For much of the summer, an ongoing series of antisemitic scandals at the prestigious Documenta art festival in the city of Kassel dominated the German press. The federally-funded festival, which takes place every five years, was curated by a collective of Indonesian artists, some of whom are connected to the “Boycott, Divestment and Sanctions (BDS)” campaign targeting Israel for a comprehensive boycott. As the festival ran from June to September, shocked visitors were exposed to antisemitic artworks at regular intervals, among them a mural containing classic antisemitic caricatures and a triptych featuring a man wearing a kipah proffering large bags of money.

Mindful of its special responsibility to guard against antisemitism as part of its commitment to preserving the memory of the Holocaust, the German government issued its national strategy to combat antisemitism at the end of last month.

The strategy emphasizes five main areas of intervention: data collection, preventive education, boosting Holocaust commemoration, stiffer penalties for antisemitic offenders and overall awareness of Jewish history and culture.

Felix Klein, the top federal official tasked with combating antisemitism, said on Nov. 30 that the strategy had been approved at a critical period, in the wake of the pandemic and with more recent antisemitic claims circulating concerning the impact of the Russian invasion of Ukraine on Germany’s gas supply.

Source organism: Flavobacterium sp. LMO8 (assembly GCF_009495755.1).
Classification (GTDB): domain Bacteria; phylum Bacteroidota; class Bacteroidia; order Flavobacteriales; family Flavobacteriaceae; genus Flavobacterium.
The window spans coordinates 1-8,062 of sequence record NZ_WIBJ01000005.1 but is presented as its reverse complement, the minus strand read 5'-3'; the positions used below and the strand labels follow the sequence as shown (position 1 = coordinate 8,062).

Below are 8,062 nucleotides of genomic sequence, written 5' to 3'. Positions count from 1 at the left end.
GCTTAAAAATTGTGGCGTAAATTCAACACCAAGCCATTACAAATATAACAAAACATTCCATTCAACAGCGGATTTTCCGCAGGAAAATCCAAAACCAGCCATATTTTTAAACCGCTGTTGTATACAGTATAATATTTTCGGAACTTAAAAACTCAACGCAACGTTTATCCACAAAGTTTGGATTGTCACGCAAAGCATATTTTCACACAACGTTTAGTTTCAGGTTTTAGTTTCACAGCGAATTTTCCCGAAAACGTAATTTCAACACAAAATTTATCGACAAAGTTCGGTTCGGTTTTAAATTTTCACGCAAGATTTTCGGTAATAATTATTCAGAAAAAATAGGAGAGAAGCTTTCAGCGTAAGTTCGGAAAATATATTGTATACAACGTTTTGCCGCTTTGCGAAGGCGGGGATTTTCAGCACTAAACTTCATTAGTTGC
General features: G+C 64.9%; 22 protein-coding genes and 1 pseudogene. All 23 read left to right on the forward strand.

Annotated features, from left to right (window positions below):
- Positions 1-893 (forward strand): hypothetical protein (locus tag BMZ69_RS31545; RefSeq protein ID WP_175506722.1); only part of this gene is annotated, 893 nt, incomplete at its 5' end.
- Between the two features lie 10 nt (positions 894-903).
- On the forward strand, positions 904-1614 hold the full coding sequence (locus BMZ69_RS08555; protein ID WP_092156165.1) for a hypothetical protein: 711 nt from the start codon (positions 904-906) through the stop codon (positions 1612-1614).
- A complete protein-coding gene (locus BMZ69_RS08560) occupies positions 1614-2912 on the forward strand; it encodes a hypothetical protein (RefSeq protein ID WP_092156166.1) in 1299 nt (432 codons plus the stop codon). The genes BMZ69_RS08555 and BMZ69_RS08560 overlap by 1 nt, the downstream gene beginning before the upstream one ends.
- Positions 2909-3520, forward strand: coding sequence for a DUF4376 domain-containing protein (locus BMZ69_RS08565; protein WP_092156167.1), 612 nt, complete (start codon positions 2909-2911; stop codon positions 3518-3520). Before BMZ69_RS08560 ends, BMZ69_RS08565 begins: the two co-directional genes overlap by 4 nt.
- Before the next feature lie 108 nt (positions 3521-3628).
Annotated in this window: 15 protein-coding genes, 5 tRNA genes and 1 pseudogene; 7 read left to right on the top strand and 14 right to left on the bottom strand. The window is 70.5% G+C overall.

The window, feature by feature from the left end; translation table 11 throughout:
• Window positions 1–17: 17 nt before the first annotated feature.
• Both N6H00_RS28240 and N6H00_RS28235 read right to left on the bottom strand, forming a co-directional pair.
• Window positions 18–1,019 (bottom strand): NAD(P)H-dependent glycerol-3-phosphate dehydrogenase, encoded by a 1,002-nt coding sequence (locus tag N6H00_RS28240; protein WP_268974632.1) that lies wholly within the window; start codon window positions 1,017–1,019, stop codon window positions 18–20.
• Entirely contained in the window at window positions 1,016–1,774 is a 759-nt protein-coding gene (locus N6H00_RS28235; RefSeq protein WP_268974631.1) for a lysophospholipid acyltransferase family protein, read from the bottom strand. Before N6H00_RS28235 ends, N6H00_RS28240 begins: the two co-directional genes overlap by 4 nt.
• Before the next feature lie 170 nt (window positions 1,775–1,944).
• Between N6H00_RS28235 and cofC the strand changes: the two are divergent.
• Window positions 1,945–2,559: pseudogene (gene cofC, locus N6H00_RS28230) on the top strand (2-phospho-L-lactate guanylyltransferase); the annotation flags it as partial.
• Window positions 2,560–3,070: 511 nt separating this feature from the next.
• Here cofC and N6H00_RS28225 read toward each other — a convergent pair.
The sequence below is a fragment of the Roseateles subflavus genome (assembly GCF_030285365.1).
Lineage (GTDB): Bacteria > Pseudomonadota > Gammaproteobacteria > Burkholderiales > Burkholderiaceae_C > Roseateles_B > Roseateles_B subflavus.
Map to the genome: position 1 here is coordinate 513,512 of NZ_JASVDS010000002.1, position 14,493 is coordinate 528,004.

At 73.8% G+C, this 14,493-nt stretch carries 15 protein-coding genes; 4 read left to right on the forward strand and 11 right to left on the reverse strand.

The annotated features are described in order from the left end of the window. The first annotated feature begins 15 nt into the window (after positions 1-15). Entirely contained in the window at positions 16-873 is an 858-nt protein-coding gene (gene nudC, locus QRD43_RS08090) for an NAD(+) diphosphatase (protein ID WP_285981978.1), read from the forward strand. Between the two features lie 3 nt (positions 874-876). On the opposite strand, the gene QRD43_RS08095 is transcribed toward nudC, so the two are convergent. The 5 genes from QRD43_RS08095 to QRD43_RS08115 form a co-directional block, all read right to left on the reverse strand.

“Antisemitism is one of those supposedly simple answers,” Klein remarked. He described antisemitism as a “perceptual structure that provides wrong and dangerous answers to complex social and political phenomena, especially in times of crisis.”

With little sign of relief in Europe over either the economy or the impact of Russia’s invasion of Ukraine, the underlying problems identified by Klein can yet become more entrenched, as Germany enters 2023 with the very real prospect that, when it comes to antisemitism, next year could well be worse than this one.